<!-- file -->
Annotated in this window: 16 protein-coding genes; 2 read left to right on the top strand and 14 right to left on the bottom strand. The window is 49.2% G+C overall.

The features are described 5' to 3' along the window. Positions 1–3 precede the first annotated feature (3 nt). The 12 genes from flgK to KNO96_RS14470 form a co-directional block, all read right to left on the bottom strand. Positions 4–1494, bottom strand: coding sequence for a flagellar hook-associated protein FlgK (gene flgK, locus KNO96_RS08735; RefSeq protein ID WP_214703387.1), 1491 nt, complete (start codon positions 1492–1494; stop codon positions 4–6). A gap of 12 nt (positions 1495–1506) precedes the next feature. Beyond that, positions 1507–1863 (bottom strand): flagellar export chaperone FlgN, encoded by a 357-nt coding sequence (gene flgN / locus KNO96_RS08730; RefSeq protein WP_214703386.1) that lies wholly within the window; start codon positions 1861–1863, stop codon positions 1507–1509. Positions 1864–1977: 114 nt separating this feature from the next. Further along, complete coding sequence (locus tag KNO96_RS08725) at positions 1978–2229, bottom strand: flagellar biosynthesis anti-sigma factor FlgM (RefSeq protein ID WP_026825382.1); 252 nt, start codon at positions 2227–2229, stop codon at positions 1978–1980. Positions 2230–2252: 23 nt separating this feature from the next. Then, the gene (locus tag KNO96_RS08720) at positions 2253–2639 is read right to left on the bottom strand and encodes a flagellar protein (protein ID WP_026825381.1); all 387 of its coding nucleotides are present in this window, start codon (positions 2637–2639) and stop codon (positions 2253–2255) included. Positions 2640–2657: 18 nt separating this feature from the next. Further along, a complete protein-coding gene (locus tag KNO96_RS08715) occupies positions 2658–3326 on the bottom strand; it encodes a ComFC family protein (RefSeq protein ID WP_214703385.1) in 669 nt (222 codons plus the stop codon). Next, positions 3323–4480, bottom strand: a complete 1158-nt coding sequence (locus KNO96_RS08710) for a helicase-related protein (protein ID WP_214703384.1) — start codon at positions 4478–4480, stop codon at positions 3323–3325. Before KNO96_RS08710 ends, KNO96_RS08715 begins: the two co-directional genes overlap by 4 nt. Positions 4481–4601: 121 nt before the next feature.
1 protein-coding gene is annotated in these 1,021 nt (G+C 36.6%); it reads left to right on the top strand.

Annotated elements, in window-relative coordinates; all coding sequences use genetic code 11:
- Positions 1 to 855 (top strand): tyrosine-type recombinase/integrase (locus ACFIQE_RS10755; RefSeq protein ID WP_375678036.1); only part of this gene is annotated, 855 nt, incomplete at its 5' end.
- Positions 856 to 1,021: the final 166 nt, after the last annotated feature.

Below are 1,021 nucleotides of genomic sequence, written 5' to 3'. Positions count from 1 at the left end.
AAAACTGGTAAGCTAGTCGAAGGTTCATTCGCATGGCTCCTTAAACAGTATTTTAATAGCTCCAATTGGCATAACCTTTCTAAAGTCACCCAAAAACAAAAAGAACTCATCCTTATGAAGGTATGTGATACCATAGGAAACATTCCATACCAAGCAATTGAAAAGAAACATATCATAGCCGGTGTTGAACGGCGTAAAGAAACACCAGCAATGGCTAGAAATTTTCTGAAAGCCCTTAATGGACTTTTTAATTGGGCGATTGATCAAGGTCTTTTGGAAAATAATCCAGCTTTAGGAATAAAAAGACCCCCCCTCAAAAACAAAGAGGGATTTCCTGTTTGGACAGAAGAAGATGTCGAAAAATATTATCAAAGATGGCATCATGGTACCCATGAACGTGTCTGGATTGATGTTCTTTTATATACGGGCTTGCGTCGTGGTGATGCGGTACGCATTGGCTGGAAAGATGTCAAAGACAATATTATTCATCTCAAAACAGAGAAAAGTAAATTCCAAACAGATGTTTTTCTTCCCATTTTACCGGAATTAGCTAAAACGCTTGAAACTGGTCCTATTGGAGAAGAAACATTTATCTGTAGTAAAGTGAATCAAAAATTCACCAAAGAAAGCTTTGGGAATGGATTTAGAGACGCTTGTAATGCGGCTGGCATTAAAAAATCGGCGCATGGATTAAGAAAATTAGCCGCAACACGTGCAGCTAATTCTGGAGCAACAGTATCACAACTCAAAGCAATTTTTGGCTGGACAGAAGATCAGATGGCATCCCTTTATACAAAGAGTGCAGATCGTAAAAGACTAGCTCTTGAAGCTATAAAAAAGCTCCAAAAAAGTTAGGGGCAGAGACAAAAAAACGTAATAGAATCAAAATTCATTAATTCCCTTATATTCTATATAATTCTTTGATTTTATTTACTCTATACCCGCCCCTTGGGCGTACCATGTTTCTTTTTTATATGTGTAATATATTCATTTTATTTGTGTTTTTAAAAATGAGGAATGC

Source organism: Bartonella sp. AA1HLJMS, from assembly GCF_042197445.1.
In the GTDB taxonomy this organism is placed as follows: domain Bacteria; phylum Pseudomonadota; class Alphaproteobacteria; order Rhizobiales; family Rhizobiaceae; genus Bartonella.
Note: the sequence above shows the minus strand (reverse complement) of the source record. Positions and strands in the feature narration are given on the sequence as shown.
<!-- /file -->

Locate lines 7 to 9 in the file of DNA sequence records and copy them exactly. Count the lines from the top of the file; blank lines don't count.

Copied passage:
Below are 1,021 nucleotides of genomic sequence, written 5' to 3'. Positions count from 1 at the left end.
AAAACTGGTAAGCTAGTCGAAGGTTCATTCGCATGGCTCCTTAAACAGTATTTTAATAGCTCCAATTGGCATAACCTTTCTAAAGTCACCCAAAAACAAAAAGAACTCATCCTTATGAAGGTATGTGATACCATAGGAAACATTCCATACCAAGCAATTGAAAAGAAACATATCATAGCCGGTGTTGAACGGCGTAAAGAAACACCAGCAATGGCTAGAAATTTTCTGAAAGCCCTTAATGGACTTTTTAATTGGGCGATTGATCAAGGTCTTTTGGAAAATAATCCAGCTTTAGGAATAAAAAGACCCCCCCTCAAAAACAAAGAGGGATTTCCTGTTTGGACAGAAGAAGATGTCGAAAAATATTATCAAAGATGGCATCATGGTACCCATGAACGTGTCTGGATTGATGTTCTTTTATATACGGGCTTGCGTCGTGGTGATGCGGTACGCATTGGCTGGAAAGATGTCAAAGACAATATTATTCATCTCAAAACAGAGAAAAGTAAATTCCAAACAGATGTTTTTCTTCCCATTTTACCGGAATTAGCTAAAACGCTTGAAACTGGTCCTATTGGAGAAGAAACATTTATCTGTAGTAAAGTGAATCAAAAATTCACCAAAGAAAGCTTTGGGAATGGATTTAGAGACGCTTGTAATGCGGCTGGCATTAAAAAATCGGCGCATGGATTAAGAAAATTAGCCGCAACACGTGCAGCTAATTCTGGAGCAACAGTATCACAACTCAAAGCAATTTTTGGCTGGACAGAAGATCAGATGGCATCCCTTTATACAAAGAGTGCAGATCGTAAAAGACTAGCTCTTGAAGCTATAAAAAAGCTCCAAAAAAGTTAGGGGCAGAGACAAAAAAACGTAATAGAATCAAAATTCATTAATTCCCTTATATTCTATATAATTCTTTGATTTTATTTACTCTATACCCGCCCCTTGGGCGTACCATGTTTCTTTTTTATATGTGTAATATATTCATTTTATTTGTGTTTTTAAAAATGAGGAATGC

Source organism: Bartonella sp. AA1HLJMS, from assembly GCF_042197445.1.